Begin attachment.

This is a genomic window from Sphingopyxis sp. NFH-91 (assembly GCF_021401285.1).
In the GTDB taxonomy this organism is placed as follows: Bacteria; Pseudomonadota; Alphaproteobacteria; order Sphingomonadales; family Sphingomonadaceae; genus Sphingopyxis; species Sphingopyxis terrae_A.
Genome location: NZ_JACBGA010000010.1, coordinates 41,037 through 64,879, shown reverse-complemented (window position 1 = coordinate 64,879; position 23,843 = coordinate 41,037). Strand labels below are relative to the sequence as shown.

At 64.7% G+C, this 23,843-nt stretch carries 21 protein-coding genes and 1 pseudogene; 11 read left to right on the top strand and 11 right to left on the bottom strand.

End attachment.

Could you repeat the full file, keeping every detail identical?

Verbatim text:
This is a genomic window from Sphingopyxis sp. NFH-91 (assembly GCF_021401285.1).
In the GTDB taxonomy this organism is placed as follows: Bacteria; Pseudomonadota; Alphaproteobacteria; order Sphingomonadales; family Sphingomonadaceae; genus Sphingopyxis; species Sphingopyxis terrae_A.
Genome location: NZ_JACBGA010000010.1, coordinates 41,037 through 64,879, shown reverse-complemented (window position 1 = coordinate 64,879; position 23,843 = coordinate 41,037). Strand labels below are relative to the sequence as shown.

At 64.7% G+C, this 23,843-nt stretch carries 21 protein-coding genes and 1 pseudogene; 11 read left to right on the top strand and 11 right to left on the bottom strand.